|Plate C-19b||Plate C-19c|
Reef-building corals thrive in all mud-free shallow ocean water where surface water temperatures remain above 18°C. The region includes almost all tropical oceans today and warm shallow subtropical seas. The coral polyps are pelagic until they settle on a hard substrate in clear water less than 70 m deep. Corals support symbiotic photosynthetic algae in their tissue, so that clear shallow water is essential for reef growth. There is such an extensive shallow water zone in the tropics today, especially among the island arcs of southeast Asia and the western Pacific basin, that one of the most fundamental divisions of coastal types is that between coralline and noncoralline coasts (Davies, 1980).
Indonesian island arcs are especially notable for reefs growing on active tectonic foundations. The upper image in the Plate montage shows the Toekang Besi archipelago that trends southeast into the Banda Sea from the southeast arm of Sulawesi (Celebes) Island. Hamilton (1979) suggested that the foundation of these islands is a fragment of continental crust torn from New Guinea, now almost 1000 km to the east. Umbgrove (1947, p. 762) noted a linear arrangement for the islands, with southeast-trending atolls on the southwest side, then a row of elevated islands, followed by another row of atolls, and finally on the northeast, a row of small islands with uplifted coral reef terraces. He interpreted the chains of atolls as growing on subsiding fault blocks or anticlinal ridges. The alternating belts of high and low islands certainly favors control by active tectonic lineaments, but the net movement has not been ascertained. (Uplift rather than subsidence is more likely.)
|Figure C-19.1||Figure C-19.2|
In the central Pacific are several chains of islands administratively called the U.S. Trust Territory of the Pacific Islands, or Micronesia. Covering a total oceanic area equal to that of the 48 conterminous United States, the total land area of Micronesia is less than two-thirds the size of Rhode Island. All but a few of the Micronesian islands are atolls, rising from oceanic depths to barely above sea level and enclosing lagoons that are commonly 30 to 40 m in depth (Wiens, 1962; Shepard, 1970). At the western end of Micronesia lies the Belau (Palau) fringing reefs located 900 km east of Mindanao in the Philippines (lower left image in Plate). This reef complex, which stretches about 160 km along a north-northeast line, consists of a group of islands along the east side of the lagoonal waters. The largest, Babelthuap, is about 50 km in length and has several peaks above 200 meters. In the Plate, these heavily vegetated islands show up as bright tones in the Band 7 image (left center), but the fringing atoll reefs are nearly invisible; in Band 4 (not shown), these reefs would stand out, but the islands would be difficult to pick out.
In eastern Micronesia, Jaluit atoll (Figure C-19.1, part of a Landsat image) in the Marshall Islands is typical of reef islands that enclose a lagoon without interior land. Jaluit is more elongate (55 by 36 km) and cuspate than many Micronesian atolls. Southeast Pass and Southwest Pass are clearly visible at low tide because of the maze of smaller plug reefs that thrive inside the main reef rim, nourished by strong tidal currents at the inlets. Typhoons are common, and in 1958, one stripped many of the islets of their trees and soil (McKee, 1959). The northeast Trade Wind is dominant over Jaluit. Because ocean currents also come from the east, the eastern side has higher waves and stronger currents that encourage more vigorous growth on that side, which in turn provides more broken coral debris for storms to throw onto the reef flat. Inside the Jaluit lagoon are uncounted numbers of small pinnacle or patch reefs, some of which break surface above the 20- to 30-m deep floor.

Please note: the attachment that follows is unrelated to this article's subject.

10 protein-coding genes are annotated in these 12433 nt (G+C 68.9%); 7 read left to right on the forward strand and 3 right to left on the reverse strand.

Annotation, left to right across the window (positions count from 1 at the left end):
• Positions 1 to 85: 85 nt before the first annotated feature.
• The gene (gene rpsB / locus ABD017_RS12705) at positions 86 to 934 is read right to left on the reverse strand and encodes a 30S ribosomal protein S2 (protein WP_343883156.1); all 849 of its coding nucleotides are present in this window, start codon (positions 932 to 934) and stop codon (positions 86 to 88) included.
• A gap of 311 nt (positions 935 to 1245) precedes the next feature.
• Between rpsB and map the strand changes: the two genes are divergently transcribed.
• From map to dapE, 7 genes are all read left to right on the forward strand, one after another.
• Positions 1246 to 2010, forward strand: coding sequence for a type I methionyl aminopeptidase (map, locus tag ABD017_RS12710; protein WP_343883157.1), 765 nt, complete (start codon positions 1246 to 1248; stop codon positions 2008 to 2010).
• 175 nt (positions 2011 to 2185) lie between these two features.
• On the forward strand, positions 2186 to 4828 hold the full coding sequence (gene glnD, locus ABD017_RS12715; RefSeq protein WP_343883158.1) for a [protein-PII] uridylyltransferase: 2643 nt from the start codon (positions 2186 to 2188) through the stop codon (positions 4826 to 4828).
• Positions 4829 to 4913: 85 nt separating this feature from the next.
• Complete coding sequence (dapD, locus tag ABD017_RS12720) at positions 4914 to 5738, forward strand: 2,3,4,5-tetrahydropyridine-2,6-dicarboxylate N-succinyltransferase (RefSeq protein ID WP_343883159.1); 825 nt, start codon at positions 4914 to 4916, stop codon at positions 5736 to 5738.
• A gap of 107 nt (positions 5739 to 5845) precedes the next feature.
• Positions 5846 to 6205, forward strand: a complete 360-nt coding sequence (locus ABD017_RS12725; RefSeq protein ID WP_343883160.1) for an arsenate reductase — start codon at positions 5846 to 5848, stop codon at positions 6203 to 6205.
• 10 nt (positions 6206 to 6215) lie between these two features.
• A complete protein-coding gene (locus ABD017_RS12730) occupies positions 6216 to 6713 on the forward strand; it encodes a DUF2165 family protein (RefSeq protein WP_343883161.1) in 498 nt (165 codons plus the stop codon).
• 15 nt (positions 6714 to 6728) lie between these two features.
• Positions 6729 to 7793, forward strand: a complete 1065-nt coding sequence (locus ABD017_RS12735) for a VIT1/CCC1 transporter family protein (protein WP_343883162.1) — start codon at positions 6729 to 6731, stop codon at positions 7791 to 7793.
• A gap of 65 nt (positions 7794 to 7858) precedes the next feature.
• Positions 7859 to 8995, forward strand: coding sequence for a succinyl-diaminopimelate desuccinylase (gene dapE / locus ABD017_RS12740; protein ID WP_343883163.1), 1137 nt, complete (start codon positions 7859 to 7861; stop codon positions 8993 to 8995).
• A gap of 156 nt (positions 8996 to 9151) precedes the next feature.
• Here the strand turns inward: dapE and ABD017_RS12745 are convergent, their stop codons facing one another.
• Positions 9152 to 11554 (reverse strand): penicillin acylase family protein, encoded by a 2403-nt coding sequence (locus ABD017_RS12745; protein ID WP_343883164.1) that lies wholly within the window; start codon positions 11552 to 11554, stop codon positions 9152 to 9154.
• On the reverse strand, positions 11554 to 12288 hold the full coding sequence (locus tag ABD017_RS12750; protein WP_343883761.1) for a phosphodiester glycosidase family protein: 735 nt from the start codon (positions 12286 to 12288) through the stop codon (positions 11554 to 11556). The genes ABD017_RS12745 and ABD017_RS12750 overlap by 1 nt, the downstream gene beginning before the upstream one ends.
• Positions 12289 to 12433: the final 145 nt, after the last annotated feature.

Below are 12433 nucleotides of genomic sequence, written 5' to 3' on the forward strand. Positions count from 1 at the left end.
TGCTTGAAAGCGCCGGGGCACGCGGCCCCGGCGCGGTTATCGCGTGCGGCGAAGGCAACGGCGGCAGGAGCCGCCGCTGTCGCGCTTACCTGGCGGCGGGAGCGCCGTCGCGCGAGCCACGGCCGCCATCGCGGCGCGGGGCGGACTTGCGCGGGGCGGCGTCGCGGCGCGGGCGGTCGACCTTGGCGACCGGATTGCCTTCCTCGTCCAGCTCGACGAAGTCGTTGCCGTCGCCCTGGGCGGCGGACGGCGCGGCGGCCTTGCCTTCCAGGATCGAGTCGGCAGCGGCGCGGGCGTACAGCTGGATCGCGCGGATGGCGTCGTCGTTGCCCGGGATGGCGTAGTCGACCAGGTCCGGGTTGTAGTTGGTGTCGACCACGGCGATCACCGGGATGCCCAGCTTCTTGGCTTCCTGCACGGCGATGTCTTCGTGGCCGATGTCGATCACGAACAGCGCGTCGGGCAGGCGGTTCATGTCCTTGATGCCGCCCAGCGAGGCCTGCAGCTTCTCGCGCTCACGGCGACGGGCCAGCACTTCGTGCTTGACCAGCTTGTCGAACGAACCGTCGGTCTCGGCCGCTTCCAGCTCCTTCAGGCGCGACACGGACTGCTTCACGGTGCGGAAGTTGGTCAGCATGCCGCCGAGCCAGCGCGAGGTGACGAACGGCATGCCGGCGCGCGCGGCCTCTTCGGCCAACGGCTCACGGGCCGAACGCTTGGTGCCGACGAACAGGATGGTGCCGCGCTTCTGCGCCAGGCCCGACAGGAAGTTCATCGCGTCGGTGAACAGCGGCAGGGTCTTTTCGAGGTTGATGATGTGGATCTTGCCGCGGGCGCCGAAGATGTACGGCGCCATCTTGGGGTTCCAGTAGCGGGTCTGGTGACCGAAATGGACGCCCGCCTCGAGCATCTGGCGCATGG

Reefs also form a cluster of atolls in the Maldive Islands south of the tip of peninsular India (lower right image in Plate). These islands have built up along high points on the Chagos Laccadive Plateau that lies between the mid-Indian spreading ridge and the Chagos Trench.
Figure C-19.2 and Figure C-19.3 are aerial views of Jaluit and Arno atolls, respectively, in the Marshall Islands.
The origin of oceanic atolls, which Darwin (1842) called "enigmatic" structures, has been one of the classic problems of geology. Most researchers now agree that atolls like Jaluit were established on former midocean basaltic volcanoes (some are now guyots) that originated near active spreading ridges but have since been displaced to their present positions. As new oceanic lithosphere is created at the ridge crest, it moves outward and cools. Thermal contraction is an adequate mechanism to explain how hot young oceanic lithosphere can form at shallow depths (2 to 3 km) near a spreading ridge and then move outward over the next 30 to 60 Ma while sinking to an average oceanic depth of 4 to 5 km. Darwin's theory that oceanic atolls began on slowly subsiding foundations has gradually been confirmed. Borings on Eniwetok atoll, near Jaluit, reached basalt basement at 1200 and 1400 m after penetrating shallow water reef limestone of Eocene age. During most of Cenozoic time, these atolls have maintained their surfaces in or close to the breaker zone while their foundation sank at a rate of a few centimeters per 1000 years. Landsat Montage.
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